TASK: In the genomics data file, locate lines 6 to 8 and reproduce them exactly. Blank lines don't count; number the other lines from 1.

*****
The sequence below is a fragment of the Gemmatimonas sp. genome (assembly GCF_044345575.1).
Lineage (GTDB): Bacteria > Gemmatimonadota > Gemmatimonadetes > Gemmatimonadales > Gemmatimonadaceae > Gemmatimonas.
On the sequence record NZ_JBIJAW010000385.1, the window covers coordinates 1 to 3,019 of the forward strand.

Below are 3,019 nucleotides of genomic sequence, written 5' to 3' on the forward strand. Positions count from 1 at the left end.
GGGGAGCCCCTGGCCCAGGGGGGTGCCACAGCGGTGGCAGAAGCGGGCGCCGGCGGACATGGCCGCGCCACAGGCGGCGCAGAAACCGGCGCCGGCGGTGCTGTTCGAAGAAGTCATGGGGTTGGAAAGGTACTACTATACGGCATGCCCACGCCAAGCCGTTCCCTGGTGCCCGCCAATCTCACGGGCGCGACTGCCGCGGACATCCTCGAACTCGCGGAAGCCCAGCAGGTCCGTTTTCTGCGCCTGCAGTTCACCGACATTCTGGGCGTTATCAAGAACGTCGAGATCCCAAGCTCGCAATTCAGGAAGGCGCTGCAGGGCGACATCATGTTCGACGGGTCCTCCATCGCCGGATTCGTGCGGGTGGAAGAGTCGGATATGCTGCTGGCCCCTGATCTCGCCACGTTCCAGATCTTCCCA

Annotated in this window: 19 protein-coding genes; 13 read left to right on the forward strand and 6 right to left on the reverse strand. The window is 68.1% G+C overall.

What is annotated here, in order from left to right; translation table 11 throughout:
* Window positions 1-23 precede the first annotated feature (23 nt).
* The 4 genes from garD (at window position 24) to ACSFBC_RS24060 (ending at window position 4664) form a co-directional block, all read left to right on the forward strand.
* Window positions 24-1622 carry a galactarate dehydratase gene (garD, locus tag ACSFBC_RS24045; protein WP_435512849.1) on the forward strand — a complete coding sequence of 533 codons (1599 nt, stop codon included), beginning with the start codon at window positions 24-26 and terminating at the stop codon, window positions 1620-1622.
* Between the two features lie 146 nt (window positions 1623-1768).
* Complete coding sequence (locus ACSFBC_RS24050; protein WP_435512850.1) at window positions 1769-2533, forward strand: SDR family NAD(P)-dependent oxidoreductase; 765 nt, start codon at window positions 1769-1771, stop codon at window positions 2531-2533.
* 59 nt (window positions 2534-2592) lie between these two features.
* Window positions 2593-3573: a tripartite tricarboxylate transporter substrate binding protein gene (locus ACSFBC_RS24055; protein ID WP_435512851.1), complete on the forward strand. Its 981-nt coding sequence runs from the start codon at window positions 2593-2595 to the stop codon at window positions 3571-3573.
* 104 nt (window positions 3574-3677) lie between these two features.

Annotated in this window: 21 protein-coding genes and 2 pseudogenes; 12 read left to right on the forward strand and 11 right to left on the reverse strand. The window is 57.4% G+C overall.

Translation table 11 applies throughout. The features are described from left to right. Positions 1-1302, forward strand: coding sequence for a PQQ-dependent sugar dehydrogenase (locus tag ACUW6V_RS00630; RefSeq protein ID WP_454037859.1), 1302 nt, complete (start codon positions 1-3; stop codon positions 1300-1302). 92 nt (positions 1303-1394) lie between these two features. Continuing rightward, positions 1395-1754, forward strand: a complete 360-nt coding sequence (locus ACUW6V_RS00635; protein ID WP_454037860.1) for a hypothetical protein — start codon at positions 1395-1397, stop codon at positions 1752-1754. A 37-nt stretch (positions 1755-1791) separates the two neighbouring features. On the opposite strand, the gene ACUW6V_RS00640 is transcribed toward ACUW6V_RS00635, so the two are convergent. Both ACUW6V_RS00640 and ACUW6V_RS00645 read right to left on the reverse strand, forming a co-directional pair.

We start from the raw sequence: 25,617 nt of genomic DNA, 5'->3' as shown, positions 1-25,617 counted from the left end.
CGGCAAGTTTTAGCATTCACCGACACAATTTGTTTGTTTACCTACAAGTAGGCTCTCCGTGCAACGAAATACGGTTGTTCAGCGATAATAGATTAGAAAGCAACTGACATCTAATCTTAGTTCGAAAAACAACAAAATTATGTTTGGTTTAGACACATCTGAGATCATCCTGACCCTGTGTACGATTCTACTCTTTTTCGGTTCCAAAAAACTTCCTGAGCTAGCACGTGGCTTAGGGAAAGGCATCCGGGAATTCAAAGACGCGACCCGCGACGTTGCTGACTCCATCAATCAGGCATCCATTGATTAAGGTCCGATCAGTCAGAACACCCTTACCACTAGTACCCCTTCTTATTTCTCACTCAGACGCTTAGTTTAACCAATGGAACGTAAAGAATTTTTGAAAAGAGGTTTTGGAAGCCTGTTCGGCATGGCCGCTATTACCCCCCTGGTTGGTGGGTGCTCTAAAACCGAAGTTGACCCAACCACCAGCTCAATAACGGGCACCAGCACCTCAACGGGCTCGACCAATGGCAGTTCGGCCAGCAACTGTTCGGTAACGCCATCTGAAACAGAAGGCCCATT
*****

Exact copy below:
Annotated in this window: 19 protein-coding genes; 13 read left to right on the forward strand and 6 right to left on the reverse strand. The window is 68.1% G+C overall.

What is annotated here, in order from left to right; translation table 11 throughout:
* Window positions 1-23 precede the first annotated feature (23 nt).